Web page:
12th April 2016

Cost of Travel Fraud Rises Dramatically

Recent press coverage states that the amount of money lost to travel fraudsters increased by 425% in 2015. Up to £11.5 million was lost by victims of fraud last year, the most ever recorded. This compared to £2.2 million in 2014 and an estimated £7 million the year before. Although most fraud related to the sale of airline tickets and overseas holidays, there has also been a surge in the number of owner accounts being hacked into on popular sharing accommodation websites such as Air B&B. However there has also a marked increase in self-catering accommodation businesses being targeted. So make sure you look out for our warnings updates posted by us on www.stmem.com and if you suspect a fraud please do let us know, we can give you advice and also we can share the warning with others.

"Fraudsters are always on the lookout for new opportunities, making full use of the internet with clever and unscrupulous scams," said ABTA chief executive Mark Tanzer.

So how do you know a booking or enquiry is legitimate? There are a number of giveaways:-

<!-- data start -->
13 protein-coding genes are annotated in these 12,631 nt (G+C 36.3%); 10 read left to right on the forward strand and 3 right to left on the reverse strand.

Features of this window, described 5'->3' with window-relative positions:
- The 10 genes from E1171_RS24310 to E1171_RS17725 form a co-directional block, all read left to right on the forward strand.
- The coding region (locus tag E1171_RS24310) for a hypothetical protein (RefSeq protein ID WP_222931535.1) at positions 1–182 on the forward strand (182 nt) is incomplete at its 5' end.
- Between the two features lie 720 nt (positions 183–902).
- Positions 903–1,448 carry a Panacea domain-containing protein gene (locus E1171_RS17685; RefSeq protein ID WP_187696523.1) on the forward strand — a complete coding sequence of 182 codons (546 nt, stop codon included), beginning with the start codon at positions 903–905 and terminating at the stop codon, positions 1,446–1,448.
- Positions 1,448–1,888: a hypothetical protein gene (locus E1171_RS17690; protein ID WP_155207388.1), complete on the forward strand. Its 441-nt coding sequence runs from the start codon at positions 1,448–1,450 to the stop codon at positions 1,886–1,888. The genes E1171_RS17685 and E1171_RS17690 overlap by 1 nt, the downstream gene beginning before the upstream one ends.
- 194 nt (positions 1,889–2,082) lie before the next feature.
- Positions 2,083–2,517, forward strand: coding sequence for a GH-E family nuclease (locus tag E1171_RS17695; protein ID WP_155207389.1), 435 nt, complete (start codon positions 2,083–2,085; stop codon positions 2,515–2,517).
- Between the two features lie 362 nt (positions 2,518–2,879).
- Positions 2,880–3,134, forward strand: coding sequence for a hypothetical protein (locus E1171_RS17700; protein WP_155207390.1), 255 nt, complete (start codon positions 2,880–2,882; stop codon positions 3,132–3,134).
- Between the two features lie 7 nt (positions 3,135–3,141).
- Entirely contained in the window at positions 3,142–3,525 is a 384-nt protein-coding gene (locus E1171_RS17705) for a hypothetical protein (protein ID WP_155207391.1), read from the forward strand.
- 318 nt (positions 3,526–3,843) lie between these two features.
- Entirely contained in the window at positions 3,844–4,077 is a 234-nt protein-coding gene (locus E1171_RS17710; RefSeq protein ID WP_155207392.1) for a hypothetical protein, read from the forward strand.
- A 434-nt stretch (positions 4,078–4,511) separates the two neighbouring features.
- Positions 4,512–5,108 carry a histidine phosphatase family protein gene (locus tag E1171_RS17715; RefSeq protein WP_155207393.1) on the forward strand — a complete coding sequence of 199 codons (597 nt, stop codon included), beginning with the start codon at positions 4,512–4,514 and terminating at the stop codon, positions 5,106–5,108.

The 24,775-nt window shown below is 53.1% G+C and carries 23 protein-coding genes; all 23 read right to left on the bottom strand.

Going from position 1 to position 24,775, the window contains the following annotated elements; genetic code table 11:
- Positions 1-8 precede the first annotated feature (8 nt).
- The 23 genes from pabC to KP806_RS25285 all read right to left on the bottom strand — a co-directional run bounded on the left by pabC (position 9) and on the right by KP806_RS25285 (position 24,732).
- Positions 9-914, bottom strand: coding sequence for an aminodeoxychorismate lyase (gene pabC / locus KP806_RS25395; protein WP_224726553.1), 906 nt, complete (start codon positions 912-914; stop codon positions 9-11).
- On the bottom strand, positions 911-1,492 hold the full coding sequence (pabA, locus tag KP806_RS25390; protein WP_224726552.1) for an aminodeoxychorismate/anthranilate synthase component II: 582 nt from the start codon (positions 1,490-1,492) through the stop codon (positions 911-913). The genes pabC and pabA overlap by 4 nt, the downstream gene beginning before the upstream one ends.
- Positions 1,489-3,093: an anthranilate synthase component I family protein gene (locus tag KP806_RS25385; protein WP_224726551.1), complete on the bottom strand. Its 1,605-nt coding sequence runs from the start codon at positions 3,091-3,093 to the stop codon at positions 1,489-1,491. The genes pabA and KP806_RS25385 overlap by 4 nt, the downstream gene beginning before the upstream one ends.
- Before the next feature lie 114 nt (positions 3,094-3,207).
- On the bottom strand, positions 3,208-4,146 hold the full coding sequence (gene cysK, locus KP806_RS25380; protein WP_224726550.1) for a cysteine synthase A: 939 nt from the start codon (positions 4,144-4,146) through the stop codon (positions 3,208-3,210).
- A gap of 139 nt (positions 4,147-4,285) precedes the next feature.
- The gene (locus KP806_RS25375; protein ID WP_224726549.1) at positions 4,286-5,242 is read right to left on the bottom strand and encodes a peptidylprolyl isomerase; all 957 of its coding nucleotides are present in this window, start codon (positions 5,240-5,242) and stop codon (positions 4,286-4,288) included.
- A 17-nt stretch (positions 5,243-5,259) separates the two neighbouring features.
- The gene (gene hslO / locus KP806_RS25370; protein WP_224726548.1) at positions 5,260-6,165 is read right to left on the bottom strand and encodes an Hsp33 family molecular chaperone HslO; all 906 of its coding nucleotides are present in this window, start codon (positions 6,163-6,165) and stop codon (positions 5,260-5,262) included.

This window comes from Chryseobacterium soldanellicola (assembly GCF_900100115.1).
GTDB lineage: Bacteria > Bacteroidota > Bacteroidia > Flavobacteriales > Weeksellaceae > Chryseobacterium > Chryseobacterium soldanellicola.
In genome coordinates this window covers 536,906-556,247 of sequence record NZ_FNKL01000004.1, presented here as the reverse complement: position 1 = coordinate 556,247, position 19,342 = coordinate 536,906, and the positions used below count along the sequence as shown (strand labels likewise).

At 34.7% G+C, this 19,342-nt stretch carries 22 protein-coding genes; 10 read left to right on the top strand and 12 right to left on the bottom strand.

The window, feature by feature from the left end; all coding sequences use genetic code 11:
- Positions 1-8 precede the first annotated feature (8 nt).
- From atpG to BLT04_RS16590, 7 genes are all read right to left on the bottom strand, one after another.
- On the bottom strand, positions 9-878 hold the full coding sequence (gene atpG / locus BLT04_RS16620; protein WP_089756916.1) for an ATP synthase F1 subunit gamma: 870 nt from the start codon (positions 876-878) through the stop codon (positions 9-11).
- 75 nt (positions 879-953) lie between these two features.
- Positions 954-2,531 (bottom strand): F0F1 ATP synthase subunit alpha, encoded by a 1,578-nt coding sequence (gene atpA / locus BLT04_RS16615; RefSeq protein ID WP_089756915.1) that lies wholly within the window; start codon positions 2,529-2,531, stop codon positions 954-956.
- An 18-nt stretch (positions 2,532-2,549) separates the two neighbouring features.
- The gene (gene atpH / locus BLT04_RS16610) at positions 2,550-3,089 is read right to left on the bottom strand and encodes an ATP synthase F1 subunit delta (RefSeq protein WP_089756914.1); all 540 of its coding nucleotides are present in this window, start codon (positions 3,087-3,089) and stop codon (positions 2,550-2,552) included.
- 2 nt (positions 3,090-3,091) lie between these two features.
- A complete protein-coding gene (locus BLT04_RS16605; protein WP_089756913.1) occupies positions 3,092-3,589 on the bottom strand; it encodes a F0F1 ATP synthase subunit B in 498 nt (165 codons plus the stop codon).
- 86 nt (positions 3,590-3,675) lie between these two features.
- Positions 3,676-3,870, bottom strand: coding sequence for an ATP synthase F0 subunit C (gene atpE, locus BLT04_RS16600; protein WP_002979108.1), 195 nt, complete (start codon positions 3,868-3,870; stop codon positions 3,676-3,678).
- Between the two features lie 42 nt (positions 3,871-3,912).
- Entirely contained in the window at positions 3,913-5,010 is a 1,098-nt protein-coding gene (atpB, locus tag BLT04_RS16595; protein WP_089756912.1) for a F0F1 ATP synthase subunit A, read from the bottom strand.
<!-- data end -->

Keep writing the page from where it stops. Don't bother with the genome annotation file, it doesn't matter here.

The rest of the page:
Check for the use of correct English, spelling and grammar.

Are they offering a significant up-front payments, or even an overpayment – only to ask you to refund part of it.

Do the names sound correct – many overseas fraudsters create some very odd names indeed.

Do their contact details check out (name, address, email etc) – Google their details and see whether they can be found.

Never give out your bank details to anyone you don’t know.

Only make refunds when you are sure the money you have received has cleared this can actually take a number of days so do check with your bank.

If the booking is too good to be true – it probably is!

Hotels need to look out for the Flash Harry – he will give the appearance of being a high roller, ordering the best of everything, may even tip all the staff excessively but he will leave you with the bill.

Only give credit to customers you know and trust – so take a credit card or advance payments from people you don’t know and make sure they stay in credit with you. Legitimate guests understand this and don’t usually object to being asked.

Not all frauds relate to bogus customers, so watch out for business directory or advertising scams too. A Google search can help identify these too.

If in doubt don’t and always trust your instincts.

Finally let us know if you suspect a fraud and we will give you advice on what to do.

If you think you have been a victim yourself you can notify:-

Victims should contact Action Fraud on 0300 123 2040 or register via www.actionfraud.police.uk

Or contact your local trading standards office via https://www.gov.uk/find-local-trading-standards-office


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